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Follicular atrophoderma and basal cell epitheliomata
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Follicular atrophoderma and basal cell epitheliomata

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Contributors: Tyler Werbel, Susan Burgin MD
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Synopsis

Follicular atrophoderma and basal cell epitheliomata, also known as Bazex-Dupré-Christol syndrome (BDCS), is an exceedingly rare genodermatosis characterized by the triad of basal cell carcinoma (BCC), follicular atrophoderma, and hypotrichosis. Since it was first described in 1964, there have been fewer than 200 cases reported. BDCS demonstrates no predilection for sex, and most cases have occurred in patients of European descent. It is an X-linked dominant disorder caused by mutations in an unknown gene on an 11.4 Mb interval on chromosome Xq25-27.1. Two sporadic cases have also been documented in the literature. The condition is hypothesized to be a disorder of the hair follicle.

Most BCCs manifest during the second and third decade of life, but onset in the first decade has been reported. Lesions are typically localized to sun-exposed areas, particularly the face, and follow an aggressive course. Relapses are common.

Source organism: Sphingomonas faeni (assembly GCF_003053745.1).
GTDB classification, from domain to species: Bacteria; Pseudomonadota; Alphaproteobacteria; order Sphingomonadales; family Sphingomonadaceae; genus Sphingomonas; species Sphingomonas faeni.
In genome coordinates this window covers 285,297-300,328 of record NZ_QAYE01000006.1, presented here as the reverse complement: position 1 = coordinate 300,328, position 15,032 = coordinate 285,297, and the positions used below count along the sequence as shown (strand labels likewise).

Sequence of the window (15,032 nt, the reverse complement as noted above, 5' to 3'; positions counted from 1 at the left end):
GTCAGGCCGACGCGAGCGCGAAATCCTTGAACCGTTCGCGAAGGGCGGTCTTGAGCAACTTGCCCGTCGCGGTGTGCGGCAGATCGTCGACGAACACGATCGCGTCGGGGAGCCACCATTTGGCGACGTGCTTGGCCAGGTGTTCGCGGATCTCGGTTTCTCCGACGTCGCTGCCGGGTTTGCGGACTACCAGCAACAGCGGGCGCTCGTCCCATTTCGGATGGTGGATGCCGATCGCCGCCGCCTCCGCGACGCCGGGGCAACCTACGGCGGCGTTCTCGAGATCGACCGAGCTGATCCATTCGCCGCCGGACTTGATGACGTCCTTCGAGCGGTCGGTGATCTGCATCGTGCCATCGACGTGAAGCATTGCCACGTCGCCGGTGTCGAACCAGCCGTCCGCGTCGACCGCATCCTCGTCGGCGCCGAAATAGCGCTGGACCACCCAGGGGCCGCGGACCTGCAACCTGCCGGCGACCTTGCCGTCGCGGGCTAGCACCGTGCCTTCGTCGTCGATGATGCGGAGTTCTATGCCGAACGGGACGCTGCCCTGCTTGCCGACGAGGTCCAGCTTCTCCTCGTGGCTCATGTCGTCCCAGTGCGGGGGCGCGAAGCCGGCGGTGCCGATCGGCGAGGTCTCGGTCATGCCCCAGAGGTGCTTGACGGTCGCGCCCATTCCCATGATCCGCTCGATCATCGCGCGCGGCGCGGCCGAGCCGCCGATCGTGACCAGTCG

Follicular atrophoderma occurs due to poor follicle unit development with subsequent dilatation and deepening of the follicular ostia. It may either be present at birth or it may develop early in life and typically manifests as follicularly based dells devoid of hair.

Hypotrichosis is typically congenital, occurs in 85% of cases, and improves with age. Involvement is usually widespread, but it can also be limited to the scalp, eyebrows, and eyelashes. Hair shaft abnormalities, including pili bifurcati, pili torti, and trichorrhexis nodosa, have also been reported.

Other less common manifestations of BDCS include milia, hypohidrosis, facial hyperpigmentation, and trichoepitheliomas.

For more information, see OMIM.

Codes

ICD10CM:
L73.8 – Other specified follicular disorders

SNOMEDCT:
254820002 – Follicular atrophoderma and basal cell epitheliomata

Look For

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Diagnostic Pearls

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Differential Diagnosis & Pitfalls

  • Rombo syndrome
  • Basal cell nevus syndrome (Gorlin syndrome)
  • Schöpf-Schulz-Passarge syndrome
  • Generalized basaloid follicular hamartoma
  • Oley syndrome
  • X-linked dominant chondrodysplasia punctata

Best Tests

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Management Pearls

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Therapy

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References

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Last Reviewed: 10/09/2018
Last Updated: 10/31/2018
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Follicular atrophoderma and basal cell epitheliomata
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Follicular atrophoderma and basal cell epitheliomata
Copyright © 2019 VisualDx®. All rights reserved.